The US Secretary of Defense Chuck Hagel has ordered the aircraft carrier USS George H.W. Bush to move from the North Arabian Sea into the Arabian Gulf.

The Pentagon said the order will provide "the Commander-in Chief additional flexibility should military options be required to protect American lives, citizens and interests in Iraq."

The Bush will be accompanied by the guided-missile cruiser USS
Philippine Sea and the guided-missile destroyer USS Truxtun.

The ships are expected to be in position in the Gulf later tonight.

Earlier, an attack by insurgents that threatened to dismember Iraq seemed to slow today after days of lightning advances .

Government forces regained some territory in counter-attacks, easing pressure on the Shia-led government in Baghdad.
As Iraqi officials spoke of wresting back the initiative against Sunni militants, neighbouring Shia Iran held out the prospect of working with its long time US arch-enemy to help restore security in Iraq.
US President Barack Obama said he was reviewing military options, short of sending combat troops, to combat the insurgency.

The US ordered an aircraft carrier moved into the Gulf today, readying it in case Washington decides to pursue a military option after insurgents overran towns and territories in the north and advanced on Baghdad.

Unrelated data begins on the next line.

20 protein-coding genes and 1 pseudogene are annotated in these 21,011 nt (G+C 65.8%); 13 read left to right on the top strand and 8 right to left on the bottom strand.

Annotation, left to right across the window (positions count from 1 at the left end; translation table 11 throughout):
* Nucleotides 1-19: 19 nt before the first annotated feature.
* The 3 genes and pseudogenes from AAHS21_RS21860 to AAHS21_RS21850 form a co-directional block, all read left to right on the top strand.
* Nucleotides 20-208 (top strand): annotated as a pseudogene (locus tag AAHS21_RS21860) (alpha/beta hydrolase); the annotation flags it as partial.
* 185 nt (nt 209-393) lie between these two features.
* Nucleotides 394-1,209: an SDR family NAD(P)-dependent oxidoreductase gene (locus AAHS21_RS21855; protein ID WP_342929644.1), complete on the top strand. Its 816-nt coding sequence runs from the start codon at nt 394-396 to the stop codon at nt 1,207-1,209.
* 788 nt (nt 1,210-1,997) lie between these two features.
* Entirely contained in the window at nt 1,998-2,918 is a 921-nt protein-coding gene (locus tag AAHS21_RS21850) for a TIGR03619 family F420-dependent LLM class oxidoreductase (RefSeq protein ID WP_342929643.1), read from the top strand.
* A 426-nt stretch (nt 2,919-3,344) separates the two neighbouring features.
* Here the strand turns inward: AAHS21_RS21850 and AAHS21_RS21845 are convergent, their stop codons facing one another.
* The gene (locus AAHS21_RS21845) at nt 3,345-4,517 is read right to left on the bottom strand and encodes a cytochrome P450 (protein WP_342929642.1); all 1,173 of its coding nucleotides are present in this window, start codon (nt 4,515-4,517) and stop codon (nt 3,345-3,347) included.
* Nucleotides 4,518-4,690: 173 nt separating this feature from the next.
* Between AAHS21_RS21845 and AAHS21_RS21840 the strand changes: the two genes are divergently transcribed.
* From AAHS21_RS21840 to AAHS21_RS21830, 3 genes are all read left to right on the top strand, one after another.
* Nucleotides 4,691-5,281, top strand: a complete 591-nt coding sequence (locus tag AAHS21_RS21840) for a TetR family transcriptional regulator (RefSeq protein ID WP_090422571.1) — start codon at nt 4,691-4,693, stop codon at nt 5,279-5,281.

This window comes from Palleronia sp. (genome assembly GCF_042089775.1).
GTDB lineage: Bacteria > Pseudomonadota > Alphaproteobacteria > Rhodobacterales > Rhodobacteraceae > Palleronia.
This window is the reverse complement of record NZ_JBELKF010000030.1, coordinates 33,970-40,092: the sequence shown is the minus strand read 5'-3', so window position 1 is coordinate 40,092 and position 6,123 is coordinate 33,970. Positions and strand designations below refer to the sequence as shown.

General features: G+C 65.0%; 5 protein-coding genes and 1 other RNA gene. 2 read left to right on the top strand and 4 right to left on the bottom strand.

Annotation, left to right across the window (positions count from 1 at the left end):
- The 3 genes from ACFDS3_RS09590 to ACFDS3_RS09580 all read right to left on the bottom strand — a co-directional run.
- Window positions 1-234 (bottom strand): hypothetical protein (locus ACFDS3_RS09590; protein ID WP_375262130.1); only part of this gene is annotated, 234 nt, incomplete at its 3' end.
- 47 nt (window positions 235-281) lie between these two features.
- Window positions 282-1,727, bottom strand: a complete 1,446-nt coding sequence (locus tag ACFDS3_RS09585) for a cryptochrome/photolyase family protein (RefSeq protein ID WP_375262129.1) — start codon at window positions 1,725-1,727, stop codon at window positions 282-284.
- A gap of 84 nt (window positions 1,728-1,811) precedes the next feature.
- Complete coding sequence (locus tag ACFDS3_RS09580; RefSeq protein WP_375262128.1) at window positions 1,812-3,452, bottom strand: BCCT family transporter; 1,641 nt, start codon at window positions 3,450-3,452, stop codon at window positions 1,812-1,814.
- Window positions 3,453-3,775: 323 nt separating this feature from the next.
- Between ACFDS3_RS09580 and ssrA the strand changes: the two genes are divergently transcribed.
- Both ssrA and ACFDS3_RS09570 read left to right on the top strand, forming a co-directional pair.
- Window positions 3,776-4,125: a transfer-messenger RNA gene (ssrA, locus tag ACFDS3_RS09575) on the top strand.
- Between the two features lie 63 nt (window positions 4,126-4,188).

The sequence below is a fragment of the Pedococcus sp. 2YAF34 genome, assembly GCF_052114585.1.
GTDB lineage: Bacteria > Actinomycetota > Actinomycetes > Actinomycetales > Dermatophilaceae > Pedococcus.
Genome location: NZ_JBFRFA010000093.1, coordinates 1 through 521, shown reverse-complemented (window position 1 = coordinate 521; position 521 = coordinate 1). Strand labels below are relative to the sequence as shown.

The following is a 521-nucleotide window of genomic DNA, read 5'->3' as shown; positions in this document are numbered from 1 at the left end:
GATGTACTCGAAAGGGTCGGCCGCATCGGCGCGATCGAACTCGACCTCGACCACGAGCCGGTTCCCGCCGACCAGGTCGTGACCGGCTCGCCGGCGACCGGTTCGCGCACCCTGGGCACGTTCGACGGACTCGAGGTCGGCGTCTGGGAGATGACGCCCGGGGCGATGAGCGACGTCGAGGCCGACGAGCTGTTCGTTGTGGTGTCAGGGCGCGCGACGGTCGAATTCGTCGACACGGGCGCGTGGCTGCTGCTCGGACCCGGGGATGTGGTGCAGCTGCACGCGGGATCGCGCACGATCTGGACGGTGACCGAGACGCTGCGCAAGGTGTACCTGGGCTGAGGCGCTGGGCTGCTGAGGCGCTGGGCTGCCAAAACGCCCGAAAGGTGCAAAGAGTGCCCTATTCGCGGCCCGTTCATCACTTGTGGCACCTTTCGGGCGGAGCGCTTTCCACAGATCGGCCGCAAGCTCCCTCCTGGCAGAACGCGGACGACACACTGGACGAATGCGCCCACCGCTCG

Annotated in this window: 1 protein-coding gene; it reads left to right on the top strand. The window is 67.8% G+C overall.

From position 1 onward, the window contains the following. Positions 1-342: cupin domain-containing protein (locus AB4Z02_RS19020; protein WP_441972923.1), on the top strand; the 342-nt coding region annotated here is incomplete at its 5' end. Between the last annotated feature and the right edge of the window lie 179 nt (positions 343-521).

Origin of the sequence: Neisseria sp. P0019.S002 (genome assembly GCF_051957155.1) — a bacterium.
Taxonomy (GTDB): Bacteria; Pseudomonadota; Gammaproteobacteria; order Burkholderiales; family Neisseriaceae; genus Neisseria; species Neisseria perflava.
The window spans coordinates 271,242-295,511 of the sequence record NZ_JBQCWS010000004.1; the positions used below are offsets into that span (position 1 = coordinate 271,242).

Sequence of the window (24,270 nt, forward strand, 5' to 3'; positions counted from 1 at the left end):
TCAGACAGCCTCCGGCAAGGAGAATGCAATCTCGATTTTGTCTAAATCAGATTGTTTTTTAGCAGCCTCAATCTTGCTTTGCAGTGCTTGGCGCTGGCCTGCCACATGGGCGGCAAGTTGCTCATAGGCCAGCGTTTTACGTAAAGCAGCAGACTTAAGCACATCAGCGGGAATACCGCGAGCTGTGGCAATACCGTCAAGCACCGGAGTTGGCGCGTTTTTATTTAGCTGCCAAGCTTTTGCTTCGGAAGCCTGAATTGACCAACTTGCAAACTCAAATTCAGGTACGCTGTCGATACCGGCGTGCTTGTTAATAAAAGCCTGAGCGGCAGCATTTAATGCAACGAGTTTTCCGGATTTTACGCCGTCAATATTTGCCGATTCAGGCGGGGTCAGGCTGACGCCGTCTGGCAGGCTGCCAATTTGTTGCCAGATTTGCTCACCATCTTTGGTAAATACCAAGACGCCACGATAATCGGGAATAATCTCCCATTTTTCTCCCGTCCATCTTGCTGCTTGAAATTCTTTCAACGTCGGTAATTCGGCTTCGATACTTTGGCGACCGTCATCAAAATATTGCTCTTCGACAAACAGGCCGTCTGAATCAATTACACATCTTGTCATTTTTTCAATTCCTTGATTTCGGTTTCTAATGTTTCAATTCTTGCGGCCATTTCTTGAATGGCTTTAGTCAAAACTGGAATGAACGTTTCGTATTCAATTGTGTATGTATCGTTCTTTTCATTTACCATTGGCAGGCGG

Thousands of people responded to a call by Iraq's most influential Shia cleric to take up arms and defend the country against the insurgency.

In a visit to the city of Samarra, Prime Minister Nourial-Maliki vowed to rout the insurgents, whose onslaught has put the future of Iraq as a unitary state in question and raised the spectre of sectarian conflict.
The militant gains have alarmed both Maliki's Shia supporters in Iran and the US, which helped bring him to power after invading the country and toppling former Sunni dictator Saddam Hussein in 2003.
Oil prices have jumped over fears of exports being disrupted from OPEC member Iraq.
But having encountered little resistance in majority Sunni areas, the militants have now come up against the army.

The army clawed back some towns and territory around Samarra today with the help of Shia militia.

Militants in control of Tikrit, 45km north of Samarra, planted landmines and roadside bombs at the city's entrances.

This was done anticipating a counter-attack by government forces.

Residents said the militants deployed across the city and moved anti-aircraft guns and heavy artillery into position.

Families began to flee north in the direction of Kirkuk, an oil-rich city which Kurdish forces occupied last Thursday after the Iraqi army fled.

USS George H.W. Bussh aircraft carrier